The portraits commissioned by this corporate entity posed another set of artistic problems, particularly working with a tight deadline and finding ways to avoid the well-wishers and related people who try to help, offering opinions, names of possible subjects, unsolicited comments and suggestions which can be so enervating. There was also the very real architectural precondition- each of the six pieces was to hang on a large Pompeii red wall, one above the other in the dramatic atrium. Six disparate portraits had to be brought into a cohesive visual format with interrelated colors. The corporate environment forced cohesion amidst individuality.

This time last year I received an email, an artist’s dream, from Mr. Norbert Eckes of Wiesbaden and Berlin. He politely inquired whether my work was for sale, and recounted his experiences of my work and its effect upon him. He had been able to earn a great deal of money during the three years since seeing my work for the first time. He purchased a piece and we agreed to meet at the Frankfurt airport where I would deliver the artwork to him. I had an 8 hour layover between flights while returning to NY from ARCO in Madrid, where I had a disastrous encounter with an arrogant collector who had summoned me through my Madrid gallery Pilar Parra to discuss his infatuation with my doing a portrait of him, only to decide against it in a most dismissive manner. He was not interested in paying for an artwork he could not judge in advance. I was not interested in speculation.

Norbert, however, was very curious and became an ideal subject for my approach. The end result interested him far less than the process, which was the real artwork for him. The process, the set of encounters, coincided with a period of self discovery forced by an injury he sustained to his Achilles tendon in March. His feeling that a final photographic realization of this encounter was a bonus, the material artwork a secondary benefit allowed me to organize my reflections on Norbert into a focused though open- ended piece. I returned to meet him in Wiesbaden twice, joined him in Berlin for a few days, and completed the portrait at a photo lab in Wiesbaden in early September, having considered, met with, and reflected upon Norbert for six months.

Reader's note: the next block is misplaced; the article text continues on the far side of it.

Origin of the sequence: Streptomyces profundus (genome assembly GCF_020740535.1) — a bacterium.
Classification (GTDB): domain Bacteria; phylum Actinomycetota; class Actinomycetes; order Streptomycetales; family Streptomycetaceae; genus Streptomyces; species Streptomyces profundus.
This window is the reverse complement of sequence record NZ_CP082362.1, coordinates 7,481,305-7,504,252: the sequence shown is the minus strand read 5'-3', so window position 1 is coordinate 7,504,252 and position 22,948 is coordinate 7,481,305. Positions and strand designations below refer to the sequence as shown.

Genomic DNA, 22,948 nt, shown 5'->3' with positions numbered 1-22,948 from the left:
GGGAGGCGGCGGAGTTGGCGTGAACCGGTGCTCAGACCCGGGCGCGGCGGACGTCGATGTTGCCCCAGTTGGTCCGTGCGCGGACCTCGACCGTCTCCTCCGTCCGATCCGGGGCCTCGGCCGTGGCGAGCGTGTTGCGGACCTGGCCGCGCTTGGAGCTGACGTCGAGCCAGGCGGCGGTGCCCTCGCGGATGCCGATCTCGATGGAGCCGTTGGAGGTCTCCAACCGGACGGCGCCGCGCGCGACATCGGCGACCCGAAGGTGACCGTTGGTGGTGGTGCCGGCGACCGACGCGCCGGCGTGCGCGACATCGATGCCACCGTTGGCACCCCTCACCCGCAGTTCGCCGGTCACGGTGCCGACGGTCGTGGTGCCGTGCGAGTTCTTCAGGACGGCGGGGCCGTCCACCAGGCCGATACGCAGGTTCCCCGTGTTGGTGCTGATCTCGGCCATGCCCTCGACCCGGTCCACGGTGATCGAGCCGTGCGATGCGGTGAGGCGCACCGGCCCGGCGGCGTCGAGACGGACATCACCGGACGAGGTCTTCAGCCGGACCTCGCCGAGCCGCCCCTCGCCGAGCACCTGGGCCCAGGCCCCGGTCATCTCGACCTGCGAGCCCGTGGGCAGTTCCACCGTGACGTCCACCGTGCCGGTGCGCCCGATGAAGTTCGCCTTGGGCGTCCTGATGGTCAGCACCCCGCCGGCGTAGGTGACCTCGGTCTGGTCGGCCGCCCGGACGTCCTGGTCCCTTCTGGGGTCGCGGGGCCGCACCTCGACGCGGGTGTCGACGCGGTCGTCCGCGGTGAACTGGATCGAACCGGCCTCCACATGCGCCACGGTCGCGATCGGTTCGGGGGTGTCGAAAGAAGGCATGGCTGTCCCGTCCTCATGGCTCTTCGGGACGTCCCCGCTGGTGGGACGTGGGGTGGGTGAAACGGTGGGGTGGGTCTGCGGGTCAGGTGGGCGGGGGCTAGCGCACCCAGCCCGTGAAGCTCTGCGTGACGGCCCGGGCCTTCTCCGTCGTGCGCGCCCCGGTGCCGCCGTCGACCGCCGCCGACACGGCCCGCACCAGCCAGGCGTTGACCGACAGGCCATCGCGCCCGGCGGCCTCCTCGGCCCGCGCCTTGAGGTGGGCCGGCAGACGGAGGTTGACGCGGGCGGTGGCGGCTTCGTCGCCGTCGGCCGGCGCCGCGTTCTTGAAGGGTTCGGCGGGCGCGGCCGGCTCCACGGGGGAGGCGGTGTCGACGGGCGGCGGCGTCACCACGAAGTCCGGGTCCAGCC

The visual elements in Norbert’s portrait are based on things he would either normally reject, or which he would not immediately associate with himself, yet he identified very strongly with the completed work.

I began by photographing a giraff at the Bronx Zoo. Each Giraff sports a unique array of brown spots. I retained the spots and allowed the white areas of the giraff’s skin to become transparent. I sliced a red cabbage in half and photographed the pattern made by the inner core. Here again the white areas within the cabbage allowed one to see another layer below that so that the giraff spots float like out of focus clouds, the cabbage seems like roads or indications of landscaping, and the green below appearing like vegetation. To create this layer I photographed the contents of a package of frozen herbs purchased from the frozen foods section of a grocery store.